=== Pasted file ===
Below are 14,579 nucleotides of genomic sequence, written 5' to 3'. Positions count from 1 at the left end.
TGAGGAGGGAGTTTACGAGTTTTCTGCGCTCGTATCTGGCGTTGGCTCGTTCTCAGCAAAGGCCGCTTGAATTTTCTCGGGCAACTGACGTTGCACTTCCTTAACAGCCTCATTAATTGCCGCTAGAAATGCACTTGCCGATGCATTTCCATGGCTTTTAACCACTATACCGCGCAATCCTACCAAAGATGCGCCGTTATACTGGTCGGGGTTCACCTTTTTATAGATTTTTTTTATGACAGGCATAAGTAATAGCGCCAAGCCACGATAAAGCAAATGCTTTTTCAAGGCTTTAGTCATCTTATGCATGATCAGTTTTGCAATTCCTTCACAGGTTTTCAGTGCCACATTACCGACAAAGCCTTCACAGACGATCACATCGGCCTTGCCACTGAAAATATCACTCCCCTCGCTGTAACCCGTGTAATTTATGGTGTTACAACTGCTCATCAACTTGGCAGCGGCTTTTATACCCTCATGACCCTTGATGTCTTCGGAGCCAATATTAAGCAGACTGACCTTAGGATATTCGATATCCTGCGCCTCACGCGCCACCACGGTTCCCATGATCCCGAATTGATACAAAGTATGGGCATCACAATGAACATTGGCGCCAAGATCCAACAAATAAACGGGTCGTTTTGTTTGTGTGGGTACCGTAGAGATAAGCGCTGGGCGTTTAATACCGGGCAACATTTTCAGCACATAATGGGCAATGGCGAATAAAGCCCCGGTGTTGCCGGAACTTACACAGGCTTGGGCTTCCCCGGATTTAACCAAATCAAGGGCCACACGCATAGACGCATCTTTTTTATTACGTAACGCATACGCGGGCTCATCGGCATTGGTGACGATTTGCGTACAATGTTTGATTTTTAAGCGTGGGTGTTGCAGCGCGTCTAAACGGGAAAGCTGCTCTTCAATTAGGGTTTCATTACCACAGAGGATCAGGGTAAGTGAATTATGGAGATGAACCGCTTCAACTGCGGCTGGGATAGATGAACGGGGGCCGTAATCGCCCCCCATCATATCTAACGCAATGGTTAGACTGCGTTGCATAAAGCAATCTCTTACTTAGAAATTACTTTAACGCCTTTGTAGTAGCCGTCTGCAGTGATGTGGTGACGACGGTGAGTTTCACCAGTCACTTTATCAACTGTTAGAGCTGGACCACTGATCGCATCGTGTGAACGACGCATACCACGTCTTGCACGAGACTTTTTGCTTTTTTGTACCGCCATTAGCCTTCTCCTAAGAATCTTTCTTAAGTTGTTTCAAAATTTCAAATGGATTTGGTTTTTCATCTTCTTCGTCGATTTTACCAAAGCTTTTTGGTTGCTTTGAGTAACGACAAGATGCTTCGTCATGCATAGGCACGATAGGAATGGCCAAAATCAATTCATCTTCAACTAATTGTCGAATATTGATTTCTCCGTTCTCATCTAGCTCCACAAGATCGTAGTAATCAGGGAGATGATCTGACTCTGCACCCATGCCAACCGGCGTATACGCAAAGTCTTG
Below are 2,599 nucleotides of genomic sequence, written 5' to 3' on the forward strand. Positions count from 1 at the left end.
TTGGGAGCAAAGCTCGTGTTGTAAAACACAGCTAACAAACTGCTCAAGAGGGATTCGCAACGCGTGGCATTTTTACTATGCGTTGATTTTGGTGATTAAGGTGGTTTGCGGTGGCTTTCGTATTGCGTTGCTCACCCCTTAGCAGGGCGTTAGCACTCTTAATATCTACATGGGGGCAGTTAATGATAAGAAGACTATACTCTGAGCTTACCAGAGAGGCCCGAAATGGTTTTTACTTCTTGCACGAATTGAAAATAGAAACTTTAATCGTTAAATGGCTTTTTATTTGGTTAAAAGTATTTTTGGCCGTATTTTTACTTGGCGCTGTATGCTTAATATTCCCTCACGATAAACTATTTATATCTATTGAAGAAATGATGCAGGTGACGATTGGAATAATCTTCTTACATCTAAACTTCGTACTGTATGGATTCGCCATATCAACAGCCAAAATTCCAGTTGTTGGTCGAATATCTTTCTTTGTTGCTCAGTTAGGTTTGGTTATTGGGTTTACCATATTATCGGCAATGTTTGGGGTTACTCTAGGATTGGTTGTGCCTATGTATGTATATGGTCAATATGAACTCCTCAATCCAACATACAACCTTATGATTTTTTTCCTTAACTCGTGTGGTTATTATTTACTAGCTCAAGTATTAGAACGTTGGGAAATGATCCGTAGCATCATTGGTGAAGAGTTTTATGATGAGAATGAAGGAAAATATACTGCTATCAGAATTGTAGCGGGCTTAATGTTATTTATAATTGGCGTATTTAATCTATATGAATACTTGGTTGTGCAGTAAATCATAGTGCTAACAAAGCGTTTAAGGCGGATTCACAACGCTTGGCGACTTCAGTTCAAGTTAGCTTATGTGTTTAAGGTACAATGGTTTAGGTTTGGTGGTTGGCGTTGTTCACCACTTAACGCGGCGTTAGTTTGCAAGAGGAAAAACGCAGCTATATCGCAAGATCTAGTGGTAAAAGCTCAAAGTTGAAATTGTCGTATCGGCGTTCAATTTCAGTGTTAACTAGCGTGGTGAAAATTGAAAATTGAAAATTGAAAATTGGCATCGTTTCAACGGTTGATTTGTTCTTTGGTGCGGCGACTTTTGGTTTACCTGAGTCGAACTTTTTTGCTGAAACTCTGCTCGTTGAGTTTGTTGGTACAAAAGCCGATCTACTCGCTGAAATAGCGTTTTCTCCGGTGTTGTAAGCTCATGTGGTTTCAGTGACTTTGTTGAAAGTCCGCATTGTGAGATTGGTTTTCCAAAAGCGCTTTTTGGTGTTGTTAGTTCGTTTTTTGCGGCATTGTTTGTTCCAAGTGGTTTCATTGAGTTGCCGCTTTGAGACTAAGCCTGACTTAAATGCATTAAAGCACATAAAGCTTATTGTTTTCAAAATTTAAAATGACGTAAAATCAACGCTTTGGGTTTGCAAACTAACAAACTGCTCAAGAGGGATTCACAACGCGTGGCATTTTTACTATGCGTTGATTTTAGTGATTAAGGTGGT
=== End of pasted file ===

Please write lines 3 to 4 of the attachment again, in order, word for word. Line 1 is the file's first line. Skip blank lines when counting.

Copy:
Below are 2,599 nucleotides of genomic sequence, written 5' to 3' on the forward strand. Positions count from 1 at the left end.
TTGGGAGCAAAGCTCGTGTTGTAAAACACAGCTAACAAACTGCTCAAGAGGGATTCGCAACGCGTGGCATTTTTACTATGCGTTGATTTTGGTGATTAAGGTGGTTTGCGGTGGCTTTCGTATTGCGTTGCTCACCCCTTAGCAGGGCGTTAGCACTCTTAATATCTACATGGGGGCAGTTAATGATAAGAAGACTATACTCTGAGCTTACCAGAGAGGCCCGAAATGGTTTTTACTTCTTGCACGAATTGAAAATAGAAACTTTAATCGTTAAATGGCTTTTTATTTGGTTAAAAGTATTTTTGGCCGTATTTTTACTTGGCGCTGTATGCTTAATATTCCCTCACGATAAACTATTTATATCTATTGAAGAAATGATGCAGGTGACGATTGGAATAATCTTCTTACATCTAAACTTCGTACTGTATGGATTCGCCATATCAACAGCCAAAATTCCAGTTGTTGGTCGAATATCTTTCTTTGTTGCTCAGTTAGGTTTGGTTATTGGGTTTACCATATTATCGGCAATGTTTGGGGTTACTCTAGGATTGGTTGTGCCTATGTATGTATATGGTCAATATGAACTCCTCAATCCAACATACAACCTTATGATTTTTTTCCTTAACTCGTGTGGTTATTATTTACTAGCTCAAGTATTAGAACGTTGGGAAATGATCCGTAGCATCATTGGTGAAGAGTTTTATGATGAGAATGAAGGAAAATATACTGCTATCAGAATTGTAGCGGGCTTAATGTTATTTATAATTGGCGTATTTAATCTATATGAATACTTGGTTGTGCAGTAAATCATAGTGCTAACAAAGCGTTTAAGGCGGATTCACAACGCTTGGCGACTTCAGTTCAAGTTAGCTTATGTGTTTAAGGTACAATGGTTTAGGTTTGGTGGTTGGCGTTGTTCACCACTTAACGCGGCGTTAGTTTGCAAGAGGAAAAACGCAGCTATATCGCAAGATCTAGTGGTAAAAGCTCAAAGTTGAAATTGTCGTATCGGCGTTCAATTTCAGTGTTAACTAGCGTGGTGAAAATTGAAAATTGAAAATTGAAAATTGGCATCGTTTCAACGGTTGATTTGTTCTTTGGTGCGGCGACTTTTGGTTTACCTGAGTCGAACTTTTTTGCTGAAACTCTGCTCGTTGAGTTTGTTGGTACAAAAGCCGATCTACTCGCTGAAATAGCGTTTTCTCCGGTGTTGTAAGCTCATGTGGTTTCAGTGACTTTGTTGAAAGTCCGCATTGTGAGATTGGTTTTCCAAAAGCGCTTTTTGGTGTTGTTAGTTCGTTTTTTGCGGCATTGTTTGTTCCAAGTGGTTTCATTGAGTTGCCGCTTTGAGACTAAGCCTGACTTAAATGCATTAAAGCACATAAAGCTTATTGTTTTCAAAATTTAAAATGACGTAAAATCAACGCTTTGGGTTTGCAAACTAACAAACTGCTCAAGAGGGATTCACAACGCGTGGCATTTTTACTATGCGTTGATTTTAGTGATTAAGGTGGT